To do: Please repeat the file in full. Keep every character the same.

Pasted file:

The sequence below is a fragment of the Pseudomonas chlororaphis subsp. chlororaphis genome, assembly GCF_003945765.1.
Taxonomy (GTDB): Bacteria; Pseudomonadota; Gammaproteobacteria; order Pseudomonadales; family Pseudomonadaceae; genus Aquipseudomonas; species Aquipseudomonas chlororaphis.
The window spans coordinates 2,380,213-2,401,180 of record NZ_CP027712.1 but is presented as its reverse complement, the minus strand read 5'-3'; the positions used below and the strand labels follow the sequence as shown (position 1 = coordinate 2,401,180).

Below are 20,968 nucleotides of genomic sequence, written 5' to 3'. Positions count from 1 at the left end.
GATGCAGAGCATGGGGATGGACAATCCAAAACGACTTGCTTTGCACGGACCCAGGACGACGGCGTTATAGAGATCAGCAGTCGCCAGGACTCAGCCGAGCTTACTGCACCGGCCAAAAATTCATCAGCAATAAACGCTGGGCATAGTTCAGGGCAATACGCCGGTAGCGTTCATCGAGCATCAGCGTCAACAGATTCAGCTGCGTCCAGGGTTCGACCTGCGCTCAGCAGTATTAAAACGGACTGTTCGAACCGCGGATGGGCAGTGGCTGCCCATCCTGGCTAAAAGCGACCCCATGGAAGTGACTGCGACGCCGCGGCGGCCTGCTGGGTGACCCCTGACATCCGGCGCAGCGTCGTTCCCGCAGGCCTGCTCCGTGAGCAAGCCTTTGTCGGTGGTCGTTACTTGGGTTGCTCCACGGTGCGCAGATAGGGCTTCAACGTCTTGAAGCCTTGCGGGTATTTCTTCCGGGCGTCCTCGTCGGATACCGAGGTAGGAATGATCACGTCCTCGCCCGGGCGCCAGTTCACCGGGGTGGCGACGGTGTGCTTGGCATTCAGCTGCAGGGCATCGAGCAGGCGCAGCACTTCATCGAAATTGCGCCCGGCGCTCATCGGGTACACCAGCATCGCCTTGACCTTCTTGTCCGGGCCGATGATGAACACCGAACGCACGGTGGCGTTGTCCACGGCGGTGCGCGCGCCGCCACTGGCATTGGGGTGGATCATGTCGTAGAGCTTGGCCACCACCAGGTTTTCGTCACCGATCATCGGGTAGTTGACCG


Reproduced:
The sequence below is a fragment of the Pseudomonas chlororaphis subsp. chlororaphis genome, assembly GCF_003945765.1.
Taxonomy (GTDB): Bacteria; Pseudomonadota; Gammaproteobacteria; order Pseudomonadales; family Pseudomonadaceae; genus Aquipseudomonas; species Aquipseudomonas chlororaphis.
The window spans coordinates 2,380,213-2,401,180 of record NZ_CP027712.1 but is presented as its reverse complement, the minus strand read 5'-3'; the positions used below and the strand labels follow the sequence as shown (position 1 = coordinate 2,401,180).

Below are 20,968 nucleotides of genomic sequence, written 5' to 3'. Positions count from 1 at the left end.
GATGCAGAGCATGGGGATGGACAATCCAAAACGACTTGCTTTGCACGGACCCAGGACGACGGCGTTATAGAGATCAGCAGTCGCCAGGACTCAGCCGAGCTTACTGCACCGGCCAAAAATTCATCAGCAATAAACGCTGGGCATAGTTCAGGGCAATACGCCGGTAGCGTTCATCGAGCATCAGCGTCAACAGATTCAGCTGCGTCCAGGGTTCGACCTGCGCTCAGCAGTATTAAAACGGACTGTTCGAACCGCGGATGGGCAGTGGCTGCCCATCCTGGCTAAAAGCGACCCCATGGAAGTGACTGCGACGCCGCGGCGGCCTGCTGGGTGACCCCTGACATCCGGCGCAGCGTCGTTCCCGCAGGCCTGCTCCGTGAGCAAGCCTTTGTCGGTGGTCGTTACTTGGGTTGCTCCACGGTGCGCAGATAGGGCTTCAACGTCTTGAAGCCTTGCGGGTATTTCTTCCGGGCGTCCTCGTCGGATACCGAGGTAGGAATGATCACGTCCTCGCCCGGGCGCCAGTTCACCGGGGTGGCGACGGTGTGCTTGGCATTCAGCTGCAGGGCATCGAGCAGGCGCAGCACTTCATCGAAATTGCGCCCGGCGCTCATCGGGTACACCAGCATCGCCTTGACCTTCTTGTCCGGGCCGATGATGAACACCGAACGCACGGTGGCGTTGTCCACGGCGGTGCGCGCGCCGCCACTGGCATTGGGGTGGATCATGTCGTAGAGCTTGGCCACCACCAGGTTTTCGTCACCGATCATCGGGTAGTTGACCG